Instead, the artist takes the viewer to England through his painting. This is one of his more recent paintings. It was completed in 2009 and like many of his recent works, may either challenge or inspire those who enjoy his art.

Like several of his other outdoor paintings, the colours used in May Blossom on the Roman Road are lush and welcoming. Here, David Hockney moved from the California landscape specifically toward the east Yorkshire scene inland from Bridlington. This is where he now lives for the vast majority of the year.

By setting up his easels in nature or sitting in his auto recording his perceptions with an application on his iPad, he can enjoy the beauty of his native country in a way he was unable to while in California.

Hockney's reevaluation of himself as an outdoor scene craftsman is not without risk. In addition to nature and the climate, every time he completes a painting of a natural setting, it is compared to everything he has done before. He's up against history.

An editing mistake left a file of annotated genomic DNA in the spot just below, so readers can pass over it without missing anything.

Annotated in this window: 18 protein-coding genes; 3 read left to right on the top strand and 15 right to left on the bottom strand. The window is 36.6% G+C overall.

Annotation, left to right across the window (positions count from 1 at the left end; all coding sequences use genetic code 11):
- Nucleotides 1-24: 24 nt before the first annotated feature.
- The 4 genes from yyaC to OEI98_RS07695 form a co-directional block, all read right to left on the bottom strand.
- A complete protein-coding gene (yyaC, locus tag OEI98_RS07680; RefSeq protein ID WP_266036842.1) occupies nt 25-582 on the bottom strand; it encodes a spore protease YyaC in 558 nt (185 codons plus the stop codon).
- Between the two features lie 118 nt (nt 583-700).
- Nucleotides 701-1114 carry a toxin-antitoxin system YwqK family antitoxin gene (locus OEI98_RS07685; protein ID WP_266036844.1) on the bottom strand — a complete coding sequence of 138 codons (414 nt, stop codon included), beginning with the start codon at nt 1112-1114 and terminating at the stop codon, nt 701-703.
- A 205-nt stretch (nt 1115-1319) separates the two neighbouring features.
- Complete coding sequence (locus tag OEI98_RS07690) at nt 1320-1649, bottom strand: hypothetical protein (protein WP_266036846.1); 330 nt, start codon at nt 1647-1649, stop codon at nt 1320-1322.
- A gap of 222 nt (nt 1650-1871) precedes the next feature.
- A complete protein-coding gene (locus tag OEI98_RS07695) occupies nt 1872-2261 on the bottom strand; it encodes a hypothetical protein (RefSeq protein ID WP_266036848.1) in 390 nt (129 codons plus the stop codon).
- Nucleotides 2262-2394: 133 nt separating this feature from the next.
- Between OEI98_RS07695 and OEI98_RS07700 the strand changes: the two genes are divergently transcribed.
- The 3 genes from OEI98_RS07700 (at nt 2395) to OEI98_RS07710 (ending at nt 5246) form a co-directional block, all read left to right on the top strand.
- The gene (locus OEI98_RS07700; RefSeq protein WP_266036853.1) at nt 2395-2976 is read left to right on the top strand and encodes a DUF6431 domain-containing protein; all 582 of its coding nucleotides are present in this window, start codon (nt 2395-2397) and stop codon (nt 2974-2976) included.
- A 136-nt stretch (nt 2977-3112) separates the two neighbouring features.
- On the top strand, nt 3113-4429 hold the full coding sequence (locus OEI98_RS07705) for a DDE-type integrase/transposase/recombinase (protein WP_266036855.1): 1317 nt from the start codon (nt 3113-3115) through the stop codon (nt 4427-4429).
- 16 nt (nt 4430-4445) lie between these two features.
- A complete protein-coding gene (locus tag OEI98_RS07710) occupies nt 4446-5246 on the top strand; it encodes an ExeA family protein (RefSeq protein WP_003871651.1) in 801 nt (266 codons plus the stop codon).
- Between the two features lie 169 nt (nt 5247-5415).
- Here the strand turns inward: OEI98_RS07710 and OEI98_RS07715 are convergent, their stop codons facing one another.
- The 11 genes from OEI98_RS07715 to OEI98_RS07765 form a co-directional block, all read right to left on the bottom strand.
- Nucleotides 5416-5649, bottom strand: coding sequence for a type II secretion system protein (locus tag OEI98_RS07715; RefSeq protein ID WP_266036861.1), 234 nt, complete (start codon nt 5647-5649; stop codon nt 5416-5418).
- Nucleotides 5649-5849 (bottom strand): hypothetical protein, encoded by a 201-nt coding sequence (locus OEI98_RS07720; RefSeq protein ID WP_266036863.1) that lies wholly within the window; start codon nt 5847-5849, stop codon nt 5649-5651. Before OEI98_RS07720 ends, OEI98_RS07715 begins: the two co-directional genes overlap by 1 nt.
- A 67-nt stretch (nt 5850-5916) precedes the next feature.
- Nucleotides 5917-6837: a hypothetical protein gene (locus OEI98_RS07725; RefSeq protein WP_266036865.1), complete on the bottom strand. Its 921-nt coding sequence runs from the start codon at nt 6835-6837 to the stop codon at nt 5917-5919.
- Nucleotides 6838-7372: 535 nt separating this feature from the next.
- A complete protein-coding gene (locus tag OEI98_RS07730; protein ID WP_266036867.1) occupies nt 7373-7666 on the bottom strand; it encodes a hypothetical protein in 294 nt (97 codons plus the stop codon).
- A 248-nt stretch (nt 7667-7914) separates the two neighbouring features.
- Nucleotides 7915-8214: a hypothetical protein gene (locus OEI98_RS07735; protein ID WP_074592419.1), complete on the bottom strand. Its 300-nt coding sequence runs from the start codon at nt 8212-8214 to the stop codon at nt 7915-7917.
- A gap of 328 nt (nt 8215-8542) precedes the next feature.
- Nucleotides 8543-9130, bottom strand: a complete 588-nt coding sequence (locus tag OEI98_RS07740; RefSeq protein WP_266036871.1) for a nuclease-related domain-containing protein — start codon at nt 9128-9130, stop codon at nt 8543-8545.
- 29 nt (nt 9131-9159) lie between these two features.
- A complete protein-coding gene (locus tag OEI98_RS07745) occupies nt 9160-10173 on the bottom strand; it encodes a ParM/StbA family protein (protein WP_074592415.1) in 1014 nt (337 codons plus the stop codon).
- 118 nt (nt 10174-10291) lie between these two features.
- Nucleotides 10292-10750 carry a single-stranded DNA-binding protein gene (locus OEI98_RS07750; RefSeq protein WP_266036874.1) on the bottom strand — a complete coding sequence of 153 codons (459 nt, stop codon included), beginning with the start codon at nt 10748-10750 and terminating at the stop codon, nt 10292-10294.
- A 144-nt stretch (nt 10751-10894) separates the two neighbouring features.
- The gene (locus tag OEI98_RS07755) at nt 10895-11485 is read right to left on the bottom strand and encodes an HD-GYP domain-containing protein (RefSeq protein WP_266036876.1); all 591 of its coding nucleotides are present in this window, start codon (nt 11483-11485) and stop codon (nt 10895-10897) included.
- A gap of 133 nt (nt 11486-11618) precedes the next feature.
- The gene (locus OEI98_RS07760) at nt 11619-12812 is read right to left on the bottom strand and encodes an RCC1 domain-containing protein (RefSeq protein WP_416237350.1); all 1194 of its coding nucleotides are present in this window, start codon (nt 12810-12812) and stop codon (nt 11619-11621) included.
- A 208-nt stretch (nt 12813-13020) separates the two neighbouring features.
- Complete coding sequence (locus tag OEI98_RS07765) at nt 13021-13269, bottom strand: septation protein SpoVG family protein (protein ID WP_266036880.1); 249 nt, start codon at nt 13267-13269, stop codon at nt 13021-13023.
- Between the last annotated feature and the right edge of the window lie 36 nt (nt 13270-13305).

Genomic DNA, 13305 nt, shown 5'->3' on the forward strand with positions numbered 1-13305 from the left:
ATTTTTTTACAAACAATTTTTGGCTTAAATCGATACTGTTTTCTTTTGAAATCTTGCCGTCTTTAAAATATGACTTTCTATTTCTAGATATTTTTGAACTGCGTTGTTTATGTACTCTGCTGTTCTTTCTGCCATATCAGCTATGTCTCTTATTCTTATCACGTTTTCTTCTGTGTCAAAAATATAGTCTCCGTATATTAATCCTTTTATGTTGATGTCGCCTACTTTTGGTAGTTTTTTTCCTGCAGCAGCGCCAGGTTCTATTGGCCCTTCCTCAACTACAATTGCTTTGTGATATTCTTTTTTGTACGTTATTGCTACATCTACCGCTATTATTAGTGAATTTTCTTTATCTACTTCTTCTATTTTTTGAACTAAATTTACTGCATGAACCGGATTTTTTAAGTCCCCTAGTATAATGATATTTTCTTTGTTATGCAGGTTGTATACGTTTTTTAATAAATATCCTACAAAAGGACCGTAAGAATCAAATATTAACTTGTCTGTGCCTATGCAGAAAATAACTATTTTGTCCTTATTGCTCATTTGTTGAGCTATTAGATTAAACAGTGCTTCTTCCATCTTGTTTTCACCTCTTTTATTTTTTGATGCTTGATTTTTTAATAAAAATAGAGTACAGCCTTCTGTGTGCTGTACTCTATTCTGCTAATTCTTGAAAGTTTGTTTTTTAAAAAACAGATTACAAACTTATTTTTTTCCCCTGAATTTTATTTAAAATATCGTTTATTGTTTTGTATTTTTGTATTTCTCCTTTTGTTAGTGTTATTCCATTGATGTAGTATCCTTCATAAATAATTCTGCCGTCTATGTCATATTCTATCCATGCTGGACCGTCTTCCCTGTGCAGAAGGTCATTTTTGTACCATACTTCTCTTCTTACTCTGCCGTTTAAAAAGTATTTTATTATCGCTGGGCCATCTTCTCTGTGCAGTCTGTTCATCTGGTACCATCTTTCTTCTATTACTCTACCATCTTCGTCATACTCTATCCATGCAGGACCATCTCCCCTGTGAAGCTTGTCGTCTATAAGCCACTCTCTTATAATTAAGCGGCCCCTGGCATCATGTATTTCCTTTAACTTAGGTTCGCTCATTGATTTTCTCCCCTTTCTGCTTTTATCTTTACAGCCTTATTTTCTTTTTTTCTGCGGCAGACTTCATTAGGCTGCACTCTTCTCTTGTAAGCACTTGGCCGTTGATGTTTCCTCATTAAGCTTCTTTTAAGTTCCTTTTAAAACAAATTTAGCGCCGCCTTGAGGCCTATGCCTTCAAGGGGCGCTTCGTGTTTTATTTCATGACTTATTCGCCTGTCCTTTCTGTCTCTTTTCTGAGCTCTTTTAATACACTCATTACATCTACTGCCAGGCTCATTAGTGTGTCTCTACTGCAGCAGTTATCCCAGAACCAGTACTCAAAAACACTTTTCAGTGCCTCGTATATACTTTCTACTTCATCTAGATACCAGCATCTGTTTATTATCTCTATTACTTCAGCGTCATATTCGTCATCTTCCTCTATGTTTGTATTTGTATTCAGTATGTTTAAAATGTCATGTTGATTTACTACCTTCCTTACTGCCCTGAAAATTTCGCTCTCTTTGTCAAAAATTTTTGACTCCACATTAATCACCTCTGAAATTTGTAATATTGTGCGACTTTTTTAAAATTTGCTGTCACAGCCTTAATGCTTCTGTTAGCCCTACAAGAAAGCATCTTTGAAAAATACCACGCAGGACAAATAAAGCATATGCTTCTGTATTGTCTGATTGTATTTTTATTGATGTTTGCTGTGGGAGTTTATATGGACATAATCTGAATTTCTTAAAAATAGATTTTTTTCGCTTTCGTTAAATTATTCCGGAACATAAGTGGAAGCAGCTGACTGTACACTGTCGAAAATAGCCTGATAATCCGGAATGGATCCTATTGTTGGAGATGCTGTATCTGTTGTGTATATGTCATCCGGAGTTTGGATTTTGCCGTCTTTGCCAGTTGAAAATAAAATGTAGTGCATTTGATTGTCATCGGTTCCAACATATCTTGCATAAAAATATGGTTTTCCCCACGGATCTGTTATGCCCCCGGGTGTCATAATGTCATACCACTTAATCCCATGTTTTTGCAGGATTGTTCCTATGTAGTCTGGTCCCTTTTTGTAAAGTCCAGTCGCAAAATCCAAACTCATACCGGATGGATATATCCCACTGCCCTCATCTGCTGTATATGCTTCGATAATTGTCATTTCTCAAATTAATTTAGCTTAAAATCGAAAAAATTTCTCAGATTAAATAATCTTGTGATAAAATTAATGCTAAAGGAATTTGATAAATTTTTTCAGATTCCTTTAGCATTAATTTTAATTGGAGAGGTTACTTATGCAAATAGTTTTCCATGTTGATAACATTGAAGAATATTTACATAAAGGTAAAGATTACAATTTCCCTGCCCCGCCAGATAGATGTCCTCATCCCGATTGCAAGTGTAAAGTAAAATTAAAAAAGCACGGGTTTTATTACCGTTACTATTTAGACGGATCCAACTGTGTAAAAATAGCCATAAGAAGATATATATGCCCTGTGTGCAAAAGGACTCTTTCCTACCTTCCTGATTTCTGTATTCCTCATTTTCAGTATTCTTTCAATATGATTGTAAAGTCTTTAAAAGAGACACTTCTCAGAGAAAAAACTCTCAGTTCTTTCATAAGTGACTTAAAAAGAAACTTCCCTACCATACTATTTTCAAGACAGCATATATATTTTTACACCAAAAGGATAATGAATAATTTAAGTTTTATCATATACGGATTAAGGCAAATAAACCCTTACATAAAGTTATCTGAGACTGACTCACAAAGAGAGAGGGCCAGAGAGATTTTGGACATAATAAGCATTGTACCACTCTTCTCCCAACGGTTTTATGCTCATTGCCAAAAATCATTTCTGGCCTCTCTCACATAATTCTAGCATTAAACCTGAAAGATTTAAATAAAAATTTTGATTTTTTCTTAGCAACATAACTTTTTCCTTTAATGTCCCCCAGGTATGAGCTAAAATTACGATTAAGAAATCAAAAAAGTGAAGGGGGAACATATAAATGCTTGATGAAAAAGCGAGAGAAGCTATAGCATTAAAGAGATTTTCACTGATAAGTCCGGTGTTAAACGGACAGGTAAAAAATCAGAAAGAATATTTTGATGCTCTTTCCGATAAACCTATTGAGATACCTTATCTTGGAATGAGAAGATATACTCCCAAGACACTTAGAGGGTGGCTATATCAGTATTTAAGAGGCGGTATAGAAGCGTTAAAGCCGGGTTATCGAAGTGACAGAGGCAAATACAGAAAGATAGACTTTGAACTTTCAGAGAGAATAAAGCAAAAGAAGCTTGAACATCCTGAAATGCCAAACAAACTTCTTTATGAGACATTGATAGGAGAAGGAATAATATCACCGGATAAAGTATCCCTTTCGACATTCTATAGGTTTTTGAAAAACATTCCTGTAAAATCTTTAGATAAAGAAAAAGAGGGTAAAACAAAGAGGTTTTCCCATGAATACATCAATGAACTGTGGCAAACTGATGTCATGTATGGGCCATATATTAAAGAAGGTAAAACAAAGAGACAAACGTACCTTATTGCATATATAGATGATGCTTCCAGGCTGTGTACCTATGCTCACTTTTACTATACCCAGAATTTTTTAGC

The scene here delineates plants in full bloom, their branches overwhelming with the colours seen at that time of the year. The artist has painted a practically dreamlike and visionary scene which may give a viewer a sense of enjoyment whenever they see it. Some viewers and critics may feel that May Blossom on the Roman Road has an otherworldly look to it.

It looks as if caterpillars were climbing everywhere on a sort of frantic topiary, underneath a thundering sky that is somewhat reminiscent of an artist like Van Gogh. Fans of Hockney's Fauvist pieces may be partial to this one. Hockney catches and enhances something of the shock of hawthorns in blossom.

This, perhaps, is the best way for a traveller to enjoy the sight of flowers in bloom on what may otherwise have been an uneventful journey. Shock and delight may be what the artist is striving for in this piece, with his rich colours and the curved shapes which seem to emerge in bursts from the canvas.